In any case, Dresden's dad then died abruptly of an aneurysm when Dresden was six, and that sense of loneliness and despair is exactly what he feels now, facing certain doom from either his enemy wizard or his court session on Monday.  Which... I mean, Dresden has been in a lot of life-or-death situations before, even ones just referenced in his anecdotes, like He Who Walks Behind or his evil magic teacher for starters.  I know that if you want to shoehorn in some dead parents, you've got to make your own opportunities, but connecting his current situation to a six-year-old's fear of abandonment just doesn't ring true for me.  Others are welcome to make a countercase.  (Did neither of Dresden's parents make arrangements for the care of their son?  You'd think maybe this would be a moment for a wizard friend to swoop in and explain that he's Dresden's godfather.  But I guess Dresden's trying to hammer home DESSSPAAIIRRRRRR and so he leaves the backstory hanging in tension.)

Dresden finds that he randomly walks back to Linda Randall's apartment, a terrible idea if I ever heard one, exceeded only by his subsequent decision to magically unlock the door, duck the police tape, curl up on her bedroom carpet and fall asleep.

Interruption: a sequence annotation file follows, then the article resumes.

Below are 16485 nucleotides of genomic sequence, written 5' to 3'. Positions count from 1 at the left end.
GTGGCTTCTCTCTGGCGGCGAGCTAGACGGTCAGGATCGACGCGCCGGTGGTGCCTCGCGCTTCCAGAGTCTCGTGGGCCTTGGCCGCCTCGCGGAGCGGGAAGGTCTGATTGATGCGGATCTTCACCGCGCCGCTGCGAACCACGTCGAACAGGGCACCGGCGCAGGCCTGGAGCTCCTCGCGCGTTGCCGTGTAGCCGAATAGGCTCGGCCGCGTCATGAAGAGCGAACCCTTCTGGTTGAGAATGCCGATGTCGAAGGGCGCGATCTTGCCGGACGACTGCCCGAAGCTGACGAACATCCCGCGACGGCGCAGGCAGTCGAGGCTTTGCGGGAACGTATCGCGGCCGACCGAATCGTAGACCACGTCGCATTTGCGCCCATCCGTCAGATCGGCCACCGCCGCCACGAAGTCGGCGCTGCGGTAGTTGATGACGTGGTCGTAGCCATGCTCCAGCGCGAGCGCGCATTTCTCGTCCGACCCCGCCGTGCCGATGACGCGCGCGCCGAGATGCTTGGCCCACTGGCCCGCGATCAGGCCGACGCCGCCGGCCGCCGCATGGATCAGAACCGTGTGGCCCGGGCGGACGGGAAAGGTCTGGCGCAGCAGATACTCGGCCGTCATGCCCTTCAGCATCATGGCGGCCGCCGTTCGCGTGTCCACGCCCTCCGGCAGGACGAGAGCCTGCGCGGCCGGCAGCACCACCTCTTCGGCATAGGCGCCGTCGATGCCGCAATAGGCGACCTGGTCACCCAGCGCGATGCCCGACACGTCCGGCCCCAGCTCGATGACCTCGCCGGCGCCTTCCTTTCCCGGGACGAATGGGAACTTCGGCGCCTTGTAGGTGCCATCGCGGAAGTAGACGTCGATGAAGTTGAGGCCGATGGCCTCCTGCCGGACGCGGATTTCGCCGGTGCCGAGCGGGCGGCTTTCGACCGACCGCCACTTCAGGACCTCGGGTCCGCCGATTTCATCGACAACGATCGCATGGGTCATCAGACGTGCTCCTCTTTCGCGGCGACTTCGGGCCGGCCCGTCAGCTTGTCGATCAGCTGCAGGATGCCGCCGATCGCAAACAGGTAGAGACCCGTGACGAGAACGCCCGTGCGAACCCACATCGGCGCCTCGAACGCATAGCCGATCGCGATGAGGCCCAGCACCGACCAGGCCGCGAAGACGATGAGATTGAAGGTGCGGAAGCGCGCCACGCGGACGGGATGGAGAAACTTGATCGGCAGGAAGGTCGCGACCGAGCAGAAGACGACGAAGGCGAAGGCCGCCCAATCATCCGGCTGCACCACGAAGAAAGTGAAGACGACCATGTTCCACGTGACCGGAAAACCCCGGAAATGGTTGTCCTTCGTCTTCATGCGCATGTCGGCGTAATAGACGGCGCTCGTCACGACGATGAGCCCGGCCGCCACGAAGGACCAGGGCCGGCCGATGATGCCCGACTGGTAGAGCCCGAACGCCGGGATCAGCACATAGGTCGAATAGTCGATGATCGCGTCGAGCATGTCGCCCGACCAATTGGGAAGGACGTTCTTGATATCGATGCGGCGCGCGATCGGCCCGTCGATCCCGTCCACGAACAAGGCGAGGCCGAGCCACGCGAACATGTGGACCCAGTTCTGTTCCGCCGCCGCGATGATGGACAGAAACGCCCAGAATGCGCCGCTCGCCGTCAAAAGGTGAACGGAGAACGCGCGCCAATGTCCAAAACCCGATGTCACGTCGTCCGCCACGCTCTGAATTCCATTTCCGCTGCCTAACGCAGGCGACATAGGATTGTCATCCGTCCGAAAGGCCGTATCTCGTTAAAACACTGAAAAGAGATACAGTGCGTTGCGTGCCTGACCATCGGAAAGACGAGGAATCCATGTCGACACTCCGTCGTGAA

"This is stupid, Harry," I told myself. I guess I wasn't in the mood to listen.
The last three chapters have been an amazing parade of contrivance towards set pieces that Butcher clearly decided he wanted to feature but didn't know how to justify.  (Maybe I'm unrealistic, but surely you don't leave a fresh murder scene completely unguarded after just a couple of hours?  Surely there's some newbie who could stand to spend the early hours of the morning standing by a door and preventing entry or tampering?)

Dresden awakens when the sun has risen and literally talks to himself for half a page, with line breaks like dialogue, forcing me to picture him now as Smeagol/Gollum snipping at each other.
"Get off the floor and get to work." 
"Don't wanna. Tired. Go away."
He's telling himself to go away.  I could perhaps let this go as internal monologue, but literally speaking aloud to himself?  I feel like I'm reading fanfiction.